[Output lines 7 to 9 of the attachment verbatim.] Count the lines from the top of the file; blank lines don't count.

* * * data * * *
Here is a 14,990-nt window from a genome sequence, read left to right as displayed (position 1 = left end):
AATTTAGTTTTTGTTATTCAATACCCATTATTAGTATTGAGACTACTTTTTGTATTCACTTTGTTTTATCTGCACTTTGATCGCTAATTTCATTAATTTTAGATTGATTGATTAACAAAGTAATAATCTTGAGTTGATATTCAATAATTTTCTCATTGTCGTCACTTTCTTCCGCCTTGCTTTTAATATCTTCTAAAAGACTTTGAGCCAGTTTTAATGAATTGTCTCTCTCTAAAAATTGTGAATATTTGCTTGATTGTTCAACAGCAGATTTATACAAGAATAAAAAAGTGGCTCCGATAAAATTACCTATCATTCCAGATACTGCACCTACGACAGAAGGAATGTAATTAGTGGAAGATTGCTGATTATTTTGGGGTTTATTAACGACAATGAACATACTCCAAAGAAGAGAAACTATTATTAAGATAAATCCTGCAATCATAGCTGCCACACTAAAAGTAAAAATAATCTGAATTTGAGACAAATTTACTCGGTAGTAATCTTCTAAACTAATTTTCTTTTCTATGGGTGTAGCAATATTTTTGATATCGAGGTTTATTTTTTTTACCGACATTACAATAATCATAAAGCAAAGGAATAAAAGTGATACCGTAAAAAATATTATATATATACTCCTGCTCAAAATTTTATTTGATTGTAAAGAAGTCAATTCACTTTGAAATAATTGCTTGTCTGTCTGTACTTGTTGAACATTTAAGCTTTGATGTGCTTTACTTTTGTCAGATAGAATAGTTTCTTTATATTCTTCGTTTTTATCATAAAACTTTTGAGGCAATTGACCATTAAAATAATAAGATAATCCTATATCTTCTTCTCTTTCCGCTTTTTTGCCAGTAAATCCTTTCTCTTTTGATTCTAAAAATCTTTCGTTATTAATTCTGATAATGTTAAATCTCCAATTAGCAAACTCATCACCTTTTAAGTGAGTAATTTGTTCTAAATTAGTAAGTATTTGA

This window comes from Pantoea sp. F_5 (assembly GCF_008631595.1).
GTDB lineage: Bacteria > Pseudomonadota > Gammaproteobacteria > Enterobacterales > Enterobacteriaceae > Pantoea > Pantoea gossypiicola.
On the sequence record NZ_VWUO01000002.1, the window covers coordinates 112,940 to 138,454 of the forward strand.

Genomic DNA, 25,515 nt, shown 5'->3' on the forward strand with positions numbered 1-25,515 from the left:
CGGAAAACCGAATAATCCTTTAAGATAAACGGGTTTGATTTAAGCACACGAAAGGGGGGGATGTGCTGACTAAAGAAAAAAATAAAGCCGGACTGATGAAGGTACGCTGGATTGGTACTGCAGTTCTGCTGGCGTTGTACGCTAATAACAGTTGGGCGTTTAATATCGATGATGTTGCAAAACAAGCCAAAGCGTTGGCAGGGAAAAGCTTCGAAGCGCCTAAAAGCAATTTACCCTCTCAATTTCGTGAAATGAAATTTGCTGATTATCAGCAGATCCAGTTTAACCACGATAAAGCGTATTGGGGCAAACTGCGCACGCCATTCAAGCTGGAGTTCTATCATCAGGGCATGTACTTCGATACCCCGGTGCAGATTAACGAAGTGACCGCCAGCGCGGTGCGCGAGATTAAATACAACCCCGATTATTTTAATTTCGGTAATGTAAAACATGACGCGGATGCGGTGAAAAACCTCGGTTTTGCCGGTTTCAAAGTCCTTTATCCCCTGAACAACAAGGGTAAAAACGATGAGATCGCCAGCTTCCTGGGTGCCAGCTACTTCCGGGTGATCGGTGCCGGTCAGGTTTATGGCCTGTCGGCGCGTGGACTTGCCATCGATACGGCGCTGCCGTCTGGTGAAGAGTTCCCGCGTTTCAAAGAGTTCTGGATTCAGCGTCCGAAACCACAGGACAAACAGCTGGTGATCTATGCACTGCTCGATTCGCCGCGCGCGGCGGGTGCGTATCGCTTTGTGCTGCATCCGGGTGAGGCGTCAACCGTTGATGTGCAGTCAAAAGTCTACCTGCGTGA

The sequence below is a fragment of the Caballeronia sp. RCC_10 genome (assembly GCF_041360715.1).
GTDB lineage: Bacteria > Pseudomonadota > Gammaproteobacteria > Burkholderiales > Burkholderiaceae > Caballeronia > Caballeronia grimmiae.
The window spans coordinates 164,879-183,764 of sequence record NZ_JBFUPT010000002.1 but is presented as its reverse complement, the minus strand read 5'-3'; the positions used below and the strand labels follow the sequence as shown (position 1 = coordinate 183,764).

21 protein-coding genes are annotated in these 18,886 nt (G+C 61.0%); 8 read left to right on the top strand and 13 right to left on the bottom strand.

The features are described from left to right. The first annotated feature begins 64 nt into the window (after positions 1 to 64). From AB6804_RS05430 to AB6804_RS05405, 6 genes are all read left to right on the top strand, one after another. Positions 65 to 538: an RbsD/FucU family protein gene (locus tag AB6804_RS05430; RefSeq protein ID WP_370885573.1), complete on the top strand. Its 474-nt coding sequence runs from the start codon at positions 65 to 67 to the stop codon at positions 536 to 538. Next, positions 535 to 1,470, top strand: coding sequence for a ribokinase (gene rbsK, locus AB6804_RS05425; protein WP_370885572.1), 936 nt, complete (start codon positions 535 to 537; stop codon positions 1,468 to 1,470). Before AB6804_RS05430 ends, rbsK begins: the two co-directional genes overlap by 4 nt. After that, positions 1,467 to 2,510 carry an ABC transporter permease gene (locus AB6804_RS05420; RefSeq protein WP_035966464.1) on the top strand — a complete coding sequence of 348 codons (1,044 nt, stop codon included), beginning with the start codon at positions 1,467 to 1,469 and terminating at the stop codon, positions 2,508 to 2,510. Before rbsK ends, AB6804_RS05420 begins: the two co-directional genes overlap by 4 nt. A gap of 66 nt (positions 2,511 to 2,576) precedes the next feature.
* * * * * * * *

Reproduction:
CGGAAAACCGAATAATCCTTTAAGATAAACGGGTTTGATTTAAGCACACGAAAGGGGGGGATGTGCTGACTAAAGAAAAAAATAAAGCCGGACTGATGAAGGTACGCTGGATTGGTACTGCAGTTCTGCTGGCGTTGTACGCTAATAACAGTTGGGCGTTTAATATCGATGATGTTGCAAAACAAGCCAAAGCGTTGGCAGGGAAAAGCTTCGAAGCGCCTAAAAGCAATTTACCCTCTCAATTTCGTGAAATGAAATTTGCTGATTATCAGCAGATCCAGTTTAACCACGATAAAGCGTATTGGGGCAAACTGCGCACGCCATTCAAGCTGGAGTTCTATCATCAGGGCATGTACTTCGATACCCCGGTGCAGATTAACGAAGTGACCGCCAGCGCGGTGCGCGAGATTAAATACAACCCCGATTATTTTAATTTCGGTAATGTAAAACATGACGCGGATGCGGTGAAAAACCTCGGTTTTGCCGGTTTCAAAGTCCTTTATCCCCTGAACAACAAGGGTAAAAACGATGAGATCGCCAGCTTCCTGGGTGCCAGCTACTTCCGGGTGATCGGTGCCGGTCAGGTTTATGGCCTGTCGGCGCGTGGACTTGCCATCGATACGGCGCTGCCGTCTGGTGAAGAGTTCCCGCGTTTCAAAGAGTTCTGGATTCAGCGTCCGAAACCACAGGACAAACAGCTGGTGATCTATGCACTGCTCGATTCGCCGCGCGCGGCGGGTGCGTATCGCTTTGTGCTGCATCCGGGTGAGGCGTCAACCGTTGATGTGCAGTCAAAAGTCTACCTGCGTGA

The sequence below is a fragment of the Caballeronia sp. RCC_10 genome (assembly GCF_041360715.1).
GTDB lineage: Bacteria > Pseudomonadota > Gammaproteobacteria > Burkholderiales > Burkholderiaceae > Caballeronia > Caballeronia grimmiae.